Okay then, duplicolor light tan verses white primer won't yield that much of a hue difference. I suggest going with a lighter shade of blue. Do you have an uploadable picture of the blue you want?


You must have just missed the pic when you posted. You can see the unavoidable orange peel from the rustoleum.

#9 Guest_G Holding_*

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Posted 05 February 2013 - 05:07 PM

Mica Blue or Mica red do change colors over different primer base. They will be the brightest, and show the "mica" off best over white, followed by yellow, grey, red, black in that order. Note...gold and silver are close to yellow and grey



#10 rcdave

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Posted 05 February 2013 - 07:07 PM

Mica Blue or Mica red do change colors over different primer base. They will be the brightest, and show the "mica" off best over white, followed by yellow, grey, red, black in that order. Note...gold and silver are close to yellow and grey


Thanks, that's what I was thinking. Do you think 2 light caots will make a difference? I am worried about the paint getting thick in areas I can't sand.

#11 plowboy

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Posted 06 February 2013 - 04:52 AM

If you like the color you have and just want it to be smoother. Wet sand the orange peel out with 2000 grit sandpaper and shoot a coat of clear over it. Since you've used Rustoleum, I would also brush a coat of Future floor wax over it before spraying the clear.



#12 hooknladderno1

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Posted 08 February 2013 - 05:02 PM

I recently did the old "spoon test" over white, gray, red oxide and black primers to see which one would give me the shade closest to what I was trying to match on some 1:1 replicas.  I always knew that the primer color would make a difference , just not how much!  Boy, was I surprised!  Do yourself a favor, get a pack of plastic spoons at the dollar store, Walmart, etc, and give it a try!  You will be amazed...  The color that I sprayed was Krylon Cherry Red, to match some fire apparatus that my hometown once ran.  Before having "custom paint" mixed up, I thought I'd give it a whirl..  Turned out the gray primer worked best.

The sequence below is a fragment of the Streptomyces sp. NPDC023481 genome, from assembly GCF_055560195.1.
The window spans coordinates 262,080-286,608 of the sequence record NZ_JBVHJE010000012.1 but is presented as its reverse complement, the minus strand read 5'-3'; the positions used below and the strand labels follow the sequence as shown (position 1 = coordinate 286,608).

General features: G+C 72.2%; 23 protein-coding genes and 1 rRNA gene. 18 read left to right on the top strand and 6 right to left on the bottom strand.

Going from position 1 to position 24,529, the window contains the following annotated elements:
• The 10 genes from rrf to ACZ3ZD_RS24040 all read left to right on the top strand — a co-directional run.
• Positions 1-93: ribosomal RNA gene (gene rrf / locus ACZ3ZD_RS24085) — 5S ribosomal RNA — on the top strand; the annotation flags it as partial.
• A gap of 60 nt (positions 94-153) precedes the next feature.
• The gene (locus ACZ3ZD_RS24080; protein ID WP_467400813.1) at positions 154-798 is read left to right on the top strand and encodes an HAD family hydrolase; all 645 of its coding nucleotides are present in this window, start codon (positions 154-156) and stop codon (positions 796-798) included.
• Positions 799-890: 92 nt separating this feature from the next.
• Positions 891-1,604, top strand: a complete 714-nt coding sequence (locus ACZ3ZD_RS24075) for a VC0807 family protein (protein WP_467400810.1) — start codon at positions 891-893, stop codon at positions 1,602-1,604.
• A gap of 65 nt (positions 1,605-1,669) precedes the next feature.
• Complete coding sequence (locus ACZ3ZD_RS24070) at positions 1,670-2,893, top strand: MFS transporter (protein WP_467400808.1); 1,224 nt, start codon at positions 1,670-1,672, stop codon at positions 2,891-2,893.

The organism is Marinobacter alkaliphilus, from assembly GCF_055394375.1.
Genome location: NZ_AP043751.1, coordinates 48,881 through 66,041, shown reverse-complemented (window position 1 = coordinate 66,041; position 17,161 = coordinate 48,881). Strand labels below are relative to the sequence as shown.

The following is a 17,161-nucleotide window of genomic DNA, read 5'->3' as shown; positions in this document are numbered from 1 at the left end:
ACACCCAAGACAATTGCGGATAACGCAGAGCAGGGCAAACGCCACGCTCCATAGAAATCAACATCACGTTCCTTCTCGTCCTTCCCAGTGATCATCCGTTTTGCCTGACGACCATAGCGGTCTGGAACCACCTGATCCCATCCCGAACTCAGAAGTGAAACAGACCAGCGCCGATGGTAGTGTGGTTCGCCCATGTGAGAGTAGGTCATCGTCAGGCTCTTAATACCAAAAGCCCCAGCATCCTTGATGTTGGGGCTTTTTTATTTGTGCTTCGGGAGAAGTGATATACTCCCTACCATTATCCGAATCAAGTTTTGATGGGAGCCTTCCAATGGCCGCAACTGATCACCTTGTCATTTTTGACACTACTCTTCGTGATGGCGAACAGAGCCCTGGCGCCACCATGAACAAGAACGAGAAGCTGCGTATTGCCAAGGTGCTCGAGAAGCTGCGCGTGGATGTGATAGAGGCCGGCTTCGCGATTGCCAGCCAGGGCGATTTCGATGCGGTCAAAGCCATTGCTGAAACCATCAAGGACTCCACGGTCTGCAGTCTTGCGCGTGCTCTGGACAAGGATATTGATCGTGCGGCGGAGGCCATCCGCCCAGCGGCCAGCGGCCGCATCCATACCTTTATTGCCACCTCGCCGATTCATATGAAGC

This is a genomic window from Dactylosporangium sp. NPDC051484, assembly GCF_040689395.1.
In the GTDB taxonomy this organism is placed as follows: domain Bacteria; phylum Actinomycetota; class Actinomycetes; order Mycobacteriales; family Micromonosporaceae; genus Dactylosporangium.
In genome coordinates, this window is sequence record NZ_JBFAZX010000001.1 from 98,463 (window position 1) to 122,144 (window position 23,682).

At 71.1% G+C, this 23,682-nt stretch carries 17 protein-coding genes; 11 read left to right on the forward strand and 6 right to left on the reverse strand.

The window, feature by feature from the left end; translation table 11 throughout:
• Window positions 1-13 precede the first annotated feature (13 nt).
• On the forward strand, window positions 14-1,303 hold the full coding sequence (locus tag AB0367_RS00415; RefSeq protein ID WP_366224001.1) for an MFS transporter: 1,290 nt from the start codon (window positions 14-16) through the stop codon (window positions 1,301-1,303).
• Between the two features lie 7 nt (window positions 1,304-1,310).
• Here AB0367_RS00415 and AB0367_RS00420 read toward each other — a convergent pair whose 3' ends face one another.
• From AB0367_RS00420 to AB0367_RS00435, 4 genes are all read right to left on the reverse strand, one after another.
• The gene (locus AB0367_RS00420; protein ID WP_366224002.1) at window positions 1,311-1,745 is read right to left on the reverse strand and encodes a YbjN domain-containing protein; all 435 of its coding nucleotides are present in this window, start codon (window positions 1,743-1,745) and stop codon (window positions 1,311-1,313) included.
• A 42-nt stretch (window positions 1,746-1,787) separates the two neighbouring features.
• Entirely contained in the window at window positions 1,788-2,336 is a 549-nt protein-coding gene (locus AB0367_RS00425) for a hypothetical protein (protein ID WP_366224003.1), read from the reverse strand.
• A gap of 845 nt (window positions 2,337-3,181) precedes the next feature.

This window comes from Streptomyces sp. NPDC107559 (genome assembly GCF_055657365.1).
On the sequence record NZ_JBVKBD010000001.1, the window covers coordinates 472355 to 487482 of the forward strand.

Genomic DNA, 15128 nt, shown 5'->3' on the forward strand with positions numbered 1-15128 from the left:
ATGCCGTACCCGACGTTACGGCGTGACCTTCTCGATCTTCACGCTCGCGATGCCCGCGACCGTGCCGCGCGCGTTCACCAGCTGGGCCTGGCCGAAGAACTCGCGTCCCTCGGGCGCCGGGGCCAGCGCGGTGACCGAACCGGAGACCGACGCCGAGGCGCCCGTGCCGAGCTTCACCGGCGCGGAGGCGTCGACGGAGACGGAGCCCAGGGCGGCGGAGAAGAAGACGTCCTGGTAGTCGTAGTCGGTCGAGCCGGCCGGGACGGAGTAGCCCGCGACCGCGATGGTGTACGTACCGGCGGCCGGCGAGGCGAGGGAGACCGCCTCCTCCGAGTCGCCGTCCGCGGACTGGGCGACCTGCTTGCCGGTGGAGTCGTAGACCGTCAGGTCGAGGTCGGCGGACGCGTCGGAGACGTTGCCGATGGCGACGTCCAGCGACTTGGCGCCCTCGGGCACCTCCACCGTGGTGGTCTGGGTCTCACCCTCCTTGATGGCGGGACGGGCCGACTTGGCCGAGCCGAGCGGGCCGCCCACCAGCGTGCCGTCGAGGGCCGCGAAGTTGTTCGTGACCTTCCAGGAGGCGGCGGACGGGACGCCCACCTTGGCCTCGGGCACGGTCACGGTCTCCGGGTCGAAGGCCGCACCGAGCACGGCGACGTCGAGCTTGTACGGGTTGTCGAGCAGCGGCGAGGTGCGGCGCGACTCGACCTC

picsay-1358910394.jpg



#13 Guest_G Holding_*

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Posted 08 February 2013 - 06:20 PM

Thanks, that's what I was thinking. Do you think 2 light caots will make a difference? I am worried about the paint getting thick in areas I can't sand.

 

 

I was taught by many masters for Tamiya color coats spray 1 misting coat ...almost covers . Wait 15 min to tack apply 2 wet coats, 15 minutes apart. You should have even smooth color now . Then in 15 minutes do the same 3 steps, 15 min apart with TS13 clear. Put aside to dry and cure. I have found this works the best with ALL TAMIYA LACQUER PAINT ....SO now that TS13 is gone, I reverted to waiting 2 days(or dehydrator ) and duplacolor lacquer clear.  I sure missTS13, but the finish will look the same as Tamiya and duplicolor cure together well.

 

I warm all tamiya lacquers with HOT water and seem to have little or no peel, so all clear will lay flat and need minimal polishing using Novus 2


Edited by G Holding, 08 February 2013 - 06:22 PM.